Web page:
An audio book I recently finished introduced its content as not just the details about preparing for the end, but lessons to consider for living the later chapters in one’s life with a sense of fulfillment and grace. The authors shared the family struggles to prepare for, the details surrounding dying to consider, and the thoughtfulness one must have of what is truly important. I was inspired, as I began to look at the lessons I’d uncovered over the years, and began to feel as though I was ready to begin a new chapter in my life.

It’s ironic how the events that bring us close to the reality of death also push us forward toward life. My “Döstädning”, or efforts in Swedish death cleaning, was about efficiency, and decluttering, and becoming free from the emotional burden of holding one’s family secrets and treasurers until the generation that followed were ready to receive them. But I felt something different – a “disturbance in the force”, a psychic jolt that made me realize that my midlife – my age – was just a stage. The “end” could happen at any time, and it was up to me to decide how I wanted to continue the remainder of my story. I began to understand that it was my choice to step out of my midlife and into the mindfulness of the day – that each day can be another chapter in the story I choose to write. It is never too late to craft my story and make it meaningful. My moment of mindfulness connects to the next, and the next, attending to my life as I live it with the end in mind.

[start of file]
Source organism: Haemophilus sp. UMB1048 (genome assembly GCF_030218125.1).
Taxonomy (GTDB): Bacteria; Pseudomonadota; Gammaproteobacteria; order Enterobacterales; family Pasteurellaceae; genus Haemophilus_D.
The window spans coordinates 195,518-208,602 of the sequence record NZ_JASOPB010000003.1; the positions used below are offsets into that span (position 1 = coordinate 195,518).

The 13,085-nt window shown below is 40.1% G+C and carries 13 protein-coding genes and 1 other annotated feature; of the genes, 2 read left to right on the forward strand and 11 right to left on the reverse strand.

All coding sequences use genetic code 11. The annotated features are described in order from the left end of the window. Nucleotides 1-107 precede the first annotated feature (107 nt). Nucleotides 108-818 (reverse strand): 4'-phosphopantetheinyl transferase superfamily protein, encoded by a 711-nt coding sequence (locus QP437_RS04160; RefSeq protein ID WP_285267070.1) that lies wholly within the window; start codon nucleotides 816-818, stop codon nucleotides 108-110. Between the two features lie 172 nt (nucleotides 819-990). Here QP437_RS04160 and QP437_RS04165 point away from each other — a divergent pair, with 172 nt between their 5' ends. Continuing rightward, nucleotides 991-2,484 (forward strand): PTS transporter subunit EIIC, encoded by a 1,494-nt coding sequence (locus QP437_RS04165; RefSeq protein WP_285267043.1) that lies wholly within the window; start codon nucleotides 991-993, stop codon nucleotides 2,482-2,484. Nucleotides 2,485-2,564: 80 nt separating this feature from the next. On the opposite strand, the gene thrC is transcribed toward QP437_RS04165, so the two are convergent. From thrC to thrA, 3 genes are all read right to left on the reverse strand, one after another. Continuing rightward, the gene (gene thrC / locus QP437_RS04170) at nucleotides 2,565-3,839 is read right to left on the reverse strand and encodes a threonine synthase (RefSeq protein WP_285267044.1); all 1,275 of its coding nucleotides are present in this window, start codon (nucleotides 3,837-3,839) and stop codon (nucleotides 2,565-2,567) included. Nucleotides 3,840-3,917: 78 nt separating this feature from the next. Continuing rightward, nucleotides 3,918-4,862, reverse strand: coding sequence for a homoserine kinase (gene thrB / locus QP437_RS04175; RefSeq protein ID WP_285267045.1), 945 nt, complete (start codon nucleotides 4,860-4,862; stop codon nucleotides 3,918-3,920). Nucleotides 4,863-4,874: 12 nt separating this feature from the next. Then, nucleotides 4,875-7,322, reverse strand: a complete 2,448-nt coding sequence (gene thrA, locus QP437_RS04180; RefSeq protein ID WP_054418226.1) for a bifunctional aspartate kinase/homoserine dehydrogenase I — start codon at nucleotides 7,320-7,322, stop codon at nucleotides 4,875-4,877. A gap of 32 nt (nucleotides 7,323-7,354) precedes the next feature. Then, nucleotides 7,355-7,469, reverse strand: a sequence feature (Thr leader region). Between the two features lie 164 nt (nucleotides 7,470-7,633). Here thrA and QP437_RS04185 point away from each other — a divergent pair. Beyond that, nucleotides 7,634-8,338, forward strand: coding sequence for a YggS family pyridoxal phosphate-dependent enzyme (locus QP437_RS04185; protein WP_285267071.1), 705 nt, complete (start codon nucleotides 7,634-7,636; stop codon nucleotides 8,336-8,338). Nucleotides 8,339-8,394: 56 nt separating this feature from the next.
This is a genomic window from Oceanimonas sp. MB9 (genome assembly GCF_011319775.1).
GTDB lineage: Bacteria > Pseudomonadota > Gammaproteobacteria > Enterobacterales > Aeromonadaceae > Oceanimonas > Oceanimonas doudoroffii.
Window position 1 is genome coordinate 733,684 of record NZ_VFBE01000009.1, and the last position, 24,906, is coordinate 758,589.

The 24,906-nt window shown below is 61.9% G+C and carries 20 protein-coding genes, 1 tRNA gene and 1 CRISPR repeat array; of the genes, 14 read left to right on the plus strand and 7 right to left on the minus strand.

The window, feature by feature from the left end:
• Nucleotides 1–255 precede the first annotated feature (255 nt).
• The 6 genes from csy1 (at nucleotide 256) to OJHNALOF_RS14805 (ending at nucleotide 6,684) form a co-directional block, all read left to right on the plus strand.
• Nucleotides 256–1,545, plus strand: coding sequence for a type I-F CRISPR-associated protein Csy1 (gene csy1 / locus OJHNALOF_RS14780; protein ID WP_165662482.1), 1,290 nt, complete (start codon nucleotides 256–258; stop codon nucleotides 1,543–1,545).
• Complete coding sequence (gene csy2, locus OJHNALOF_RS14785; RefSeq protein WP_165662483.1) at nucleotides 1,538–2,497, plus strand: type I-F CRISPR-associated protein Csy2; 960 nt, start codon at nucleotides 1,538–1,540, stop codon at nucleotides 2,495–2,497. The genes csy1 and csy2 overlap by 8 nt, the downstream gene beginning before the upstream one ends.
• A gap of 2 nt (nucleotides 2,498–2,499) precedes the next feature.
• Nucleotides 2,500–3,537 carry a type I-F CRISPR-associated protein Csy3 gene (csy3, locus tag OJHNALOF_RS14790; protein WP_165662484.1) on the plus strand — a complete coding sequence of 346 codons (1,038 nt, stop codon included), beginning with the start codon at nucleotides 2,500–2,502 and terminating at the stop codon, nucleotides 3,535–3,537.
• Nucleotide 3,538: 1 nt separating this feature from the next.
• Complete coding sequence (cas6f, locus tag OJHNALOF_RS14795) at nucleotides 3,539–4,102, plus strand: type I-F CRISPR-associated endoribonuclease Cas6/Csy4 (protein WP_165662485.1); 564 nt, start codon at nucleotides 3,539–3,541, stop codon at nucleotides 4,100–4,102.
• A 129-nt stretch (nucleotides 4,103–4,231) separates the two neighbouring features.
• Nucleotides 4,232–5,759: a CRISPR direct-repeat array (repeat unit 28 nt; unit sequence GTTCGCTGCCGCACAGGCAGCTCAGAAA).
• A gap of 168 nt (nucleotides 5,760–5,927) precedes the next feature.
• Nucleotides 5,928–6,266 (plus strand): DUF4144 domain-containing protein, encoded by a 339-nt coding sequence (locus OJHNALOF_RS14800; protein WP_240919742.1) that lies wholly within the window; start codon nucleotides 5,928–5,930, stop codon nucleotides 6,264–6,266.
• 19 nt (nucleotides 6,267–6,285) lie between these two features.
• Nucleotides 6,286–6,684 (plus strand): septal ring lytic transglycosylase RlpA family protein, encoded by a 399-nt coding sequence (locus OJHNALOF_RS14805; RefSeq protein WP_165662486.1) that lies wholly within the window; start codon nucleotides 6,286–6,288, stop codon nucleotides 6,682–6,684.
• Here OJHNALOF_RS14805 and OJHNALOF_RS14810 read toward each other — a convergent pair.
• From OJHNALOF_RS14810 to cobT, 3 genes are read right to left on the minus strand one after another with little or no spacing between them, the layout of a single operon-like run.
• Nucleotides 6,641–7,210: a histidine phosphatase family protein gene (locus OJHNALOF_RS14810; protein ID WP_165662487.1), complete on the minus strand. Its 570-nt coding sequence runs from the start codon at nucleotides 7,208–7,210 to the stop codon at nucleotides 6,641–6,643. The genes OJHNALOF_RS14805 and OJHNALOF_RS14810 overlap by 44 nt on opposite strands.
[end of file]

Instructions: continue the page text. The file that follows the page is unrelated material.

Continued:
The people in my village

A colleague of mine recently shared a fascinating article about the impact one’s family structure might have on their overall health, well-being, and access to opportunity. Having grown up in a traditional, nuclear family, the possibility of other family models seemed unusual to me. Women who have volunteered to be a new “mother” to gay children who have been cast out by their own parents offer support where there was little. Blended families with children from shared parents and different sibling dynamics inspire discussion about how to use yesterday’s terminology with today’s new social norms. The times where the questions we ask ourselves and our children about relationships, romantic choices and identities have evolved into a new understanding of what family means to each one of us. Sometimes, it really does take a village to raise a child. In my midlife, I have questions about this I struggle to find the answers to.

Relationships that are built on love often result in children. In my family, I have children and stepchildren and siblings to those children who are from other facets of their families. I have people I consider family, but whose details require complicated explanations to those who are new to me. Establishing the relationship terms for these people is often difficult. Child of my grandchild’s father who is not my grandchild. Parent of my stepdaughter’s son-in-law. My traditional brain tries to put each of these individuals into a category, so they can be easily defined. But the new norm tells me that there may be no new name for them. It worries me that I will not be with them, be to them, the way our society expects me to. In the seating chart of my wedding life, I don’t know who sits that the main table anymore. I don’t know who gets the reserved seating because the etiquette has all changed. I am trying to follow the rules that aren’t meaningful anymore. What I am finding is that there is no easy answer to the questions I ask.